Overall, feed 3. Control+chicory was perceived as the most acceptable in its sensory characteristics relative to the other feeding treatments

Chicory and Silage/Chicory are similar in their sensory characteristics (bitter tasting and have freshly cooked meat odour), and are negatively correlated to boar-taint as described by Piggy/Animaly-flavour and odour. Thus, the chicory treatments are more acceptable as they have reduced boar-taint from a sensory perspective (FIG. 8).

The non-bioactive control feeding treatment is the most boar tainted as indicated by the samples positive correlation to the descriptors Piggy/Animaly-flavour and odour.

Control and Silage have many common sensory characteristics, however, Silage appears to be related somewhat to have more lipid oxidation based off-note descriptors (cardboard and linseed-oil like), even in freshly cooked samples as were the samples in the present study. This was most likely related to higher levels of unsaturated phospholipids in the meat elevated through silage feeding. Thus, the silage fed samples had an increased potential for lipid-oxidation relative to all other feeding treatments (Byrne et al., 2001b).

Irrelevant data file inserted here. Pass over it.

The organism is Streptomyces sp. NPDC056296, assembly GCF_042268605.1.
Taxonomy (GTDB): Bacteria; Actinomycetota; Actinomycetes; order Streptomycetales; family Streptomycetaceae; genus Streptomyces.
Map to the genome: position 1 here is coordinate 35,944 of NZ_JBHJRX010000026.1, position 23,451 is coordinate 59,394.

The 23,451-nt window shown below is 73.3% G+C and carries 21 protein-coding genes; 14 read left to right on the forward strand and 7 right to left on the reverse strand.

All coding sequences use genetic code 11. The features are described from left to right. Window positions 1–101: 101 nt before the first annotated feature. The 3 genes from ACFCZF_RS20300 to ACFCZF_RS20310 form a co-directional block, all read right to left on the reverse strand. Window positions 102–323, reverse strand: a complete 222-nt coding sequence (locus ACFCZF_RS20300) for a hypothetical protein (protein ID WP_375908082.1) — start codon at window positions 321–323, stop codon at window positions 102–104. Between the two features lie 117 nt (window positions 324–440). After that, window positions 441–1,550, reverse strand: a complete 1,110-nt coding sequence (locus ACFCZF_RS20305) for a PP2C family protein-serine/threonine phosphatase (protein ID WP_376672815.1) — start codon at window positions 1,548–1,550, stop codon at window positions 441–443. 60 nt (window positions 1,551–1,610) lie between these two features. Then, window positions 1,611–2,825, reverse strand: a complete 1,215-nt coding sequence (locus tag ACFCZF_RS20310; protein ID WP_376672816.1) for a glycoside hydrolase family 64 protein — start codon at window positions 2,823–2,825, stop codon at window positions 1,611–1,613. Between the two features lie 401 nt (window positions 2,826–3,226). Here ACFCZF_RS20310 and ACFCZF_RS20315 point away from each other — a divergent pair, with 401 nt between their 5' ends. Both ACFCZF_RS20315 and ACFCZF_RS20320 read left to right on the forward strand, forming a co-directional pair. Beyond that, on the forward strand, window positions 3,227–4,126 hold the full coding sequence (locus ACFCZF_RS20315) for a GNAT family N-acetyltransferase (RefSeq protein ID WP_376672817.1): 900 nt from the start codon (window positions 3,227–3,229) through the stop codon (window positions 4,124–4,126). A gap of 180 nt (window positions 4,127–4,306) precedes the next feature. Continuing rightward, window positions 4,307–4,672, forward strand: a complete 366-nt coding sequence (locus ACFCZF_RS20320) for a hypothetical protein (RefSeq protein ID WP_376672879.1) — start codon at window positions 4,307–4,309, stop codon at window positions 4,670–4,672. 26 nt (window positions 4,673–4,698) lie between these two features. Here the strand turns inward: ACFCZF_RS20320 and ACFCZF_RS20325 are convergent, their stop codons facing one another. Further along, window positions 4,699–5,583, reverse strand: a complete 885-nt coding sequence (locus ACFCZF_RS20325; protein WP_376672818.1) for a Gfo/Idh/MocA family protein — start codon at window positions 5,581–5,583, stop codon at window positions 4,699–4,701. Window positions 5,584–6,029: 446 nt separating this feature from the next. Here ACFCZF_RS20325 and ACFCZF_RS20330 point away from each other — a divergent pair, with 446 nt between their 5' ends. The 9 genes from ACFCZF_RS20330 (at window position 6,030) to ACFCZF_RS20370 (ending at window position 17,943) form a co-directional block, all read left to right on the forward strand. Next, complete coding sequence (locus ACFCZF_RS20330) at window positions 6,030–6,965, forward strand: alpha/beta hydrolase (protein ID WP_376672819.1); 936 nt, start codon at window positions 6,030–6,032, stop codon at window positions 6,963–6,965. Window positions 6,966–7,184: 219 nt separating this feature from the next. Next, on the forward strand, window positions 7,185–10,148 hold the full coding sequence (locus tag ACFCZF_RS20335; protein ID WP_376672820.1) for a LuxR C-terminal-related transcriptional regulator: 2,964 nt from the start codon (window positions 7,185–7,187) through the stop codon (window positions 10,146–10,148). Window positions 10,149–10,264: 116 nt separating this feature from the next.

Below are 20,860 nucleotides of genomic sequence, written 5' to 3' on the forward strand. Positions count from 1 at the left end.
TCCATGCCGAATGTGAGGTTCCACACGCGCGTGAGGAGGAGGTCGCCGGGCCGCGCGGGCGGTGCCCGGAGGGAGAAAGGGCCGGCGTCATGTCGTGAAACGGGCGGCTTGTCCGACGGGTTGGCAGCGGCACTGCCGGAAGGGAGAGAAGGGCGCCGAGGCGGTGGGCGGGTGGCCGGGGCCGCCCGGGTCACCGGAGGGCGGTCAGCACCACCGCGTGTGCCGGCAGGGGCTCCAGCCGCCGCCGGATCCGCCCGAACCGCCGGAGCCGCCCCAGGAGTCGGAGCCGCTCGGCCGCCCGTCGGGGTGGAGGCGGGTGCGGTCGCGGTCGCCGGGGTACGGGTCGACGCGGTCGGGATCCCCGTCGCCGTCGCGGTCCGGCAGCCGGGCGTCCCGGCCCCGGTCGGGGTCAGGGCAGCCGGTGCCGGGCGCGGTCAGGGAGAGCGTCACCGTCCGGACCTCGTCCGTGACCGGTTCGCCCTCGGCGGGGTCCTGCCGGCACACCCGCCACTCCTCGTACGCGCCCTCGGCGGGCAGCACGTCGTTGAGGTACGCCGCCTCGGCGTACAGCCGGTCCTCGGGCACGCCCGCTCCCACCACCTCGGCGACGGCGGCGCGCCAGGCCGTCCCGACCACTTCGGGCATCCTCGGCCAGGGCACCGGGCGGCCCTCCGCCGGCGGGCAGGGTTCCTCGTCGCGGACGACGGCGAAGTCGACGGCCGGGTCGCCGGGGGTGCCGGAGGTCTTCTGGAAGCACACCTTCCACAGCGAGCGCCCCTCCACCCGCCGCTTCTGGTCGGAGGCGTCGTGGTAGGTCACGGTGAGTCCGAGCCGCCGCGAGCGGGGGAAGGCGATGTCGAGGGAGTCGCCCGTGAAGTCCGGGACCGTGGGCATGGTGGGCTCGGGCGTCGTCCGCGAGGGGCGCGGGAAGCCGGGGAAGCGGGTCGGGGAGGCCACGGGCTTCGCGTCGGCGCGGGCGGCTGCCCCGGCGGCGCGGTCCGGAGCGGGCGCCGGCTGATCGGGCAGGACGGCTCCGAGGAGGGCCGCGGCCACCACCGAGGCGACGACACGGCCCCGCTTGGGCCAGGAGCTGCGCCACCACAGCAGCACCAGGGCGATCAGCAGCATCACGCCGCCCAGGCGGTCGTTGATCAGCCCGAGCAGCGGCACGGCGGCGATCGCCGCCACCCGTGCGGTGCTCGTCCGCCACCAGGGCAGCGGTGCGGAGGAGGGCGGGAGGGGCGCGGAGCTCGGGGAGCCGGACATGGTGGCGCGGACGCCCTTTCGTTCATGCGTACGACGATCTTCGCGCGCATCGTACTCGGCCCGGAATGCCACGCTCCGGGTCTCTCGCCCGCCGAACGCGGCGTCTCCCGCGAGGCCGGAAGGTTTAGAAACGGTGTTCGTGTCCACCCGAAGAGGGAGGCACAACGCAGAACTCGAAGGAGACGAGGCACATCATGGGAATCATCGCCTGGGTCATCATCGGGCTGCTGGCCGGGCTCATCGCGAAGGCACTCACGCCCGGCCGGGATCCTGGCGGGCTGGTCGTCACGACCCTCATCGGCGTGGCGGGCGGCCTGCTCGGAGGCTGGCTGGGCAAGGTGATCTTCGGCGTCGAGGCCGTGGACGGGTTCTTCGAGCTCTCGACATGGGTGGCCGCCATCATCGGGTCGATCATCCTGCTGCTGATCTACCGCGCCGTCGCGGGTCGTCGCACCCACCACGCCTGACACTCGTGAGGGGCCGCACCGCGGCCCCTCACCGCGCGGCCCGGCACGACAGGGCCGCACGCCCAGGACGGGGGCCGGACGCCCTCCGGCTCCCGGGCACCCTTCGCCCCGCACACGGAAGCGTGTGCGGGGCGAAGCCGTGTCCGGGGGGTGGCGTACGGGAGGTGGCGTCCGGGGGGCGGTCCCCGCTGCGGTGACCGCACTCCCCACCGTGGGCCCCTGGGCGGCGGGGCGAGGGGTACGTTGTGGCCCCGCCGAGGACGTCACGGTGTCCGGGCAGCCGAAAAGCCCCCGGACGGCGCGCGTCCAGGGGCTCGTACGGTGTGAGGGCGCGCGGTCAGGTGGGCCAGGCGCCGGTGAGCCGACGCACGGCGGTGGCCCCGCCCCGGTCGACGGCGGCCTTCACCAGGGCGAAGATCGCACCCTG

The improvement of sensory characteristics may be a reduction of lipid-oxidation comprising increasing acceptable sensory characteristics selected from the group of Cardboard-odour and flavour and Linseed oil-odour.

Conclusions

Treatments 3. chicory and 4. silage/chicory are very similar and are much lower in boar-taint from a sensory perspective than treatments 1. Non-bioactive and 2. Silage. Treatment 2, silage also appears to be the most prone to lipid oxidation of the samples.

Overall, chicory appears to reduce boar-taint and this is dearly noted by the sensory panel.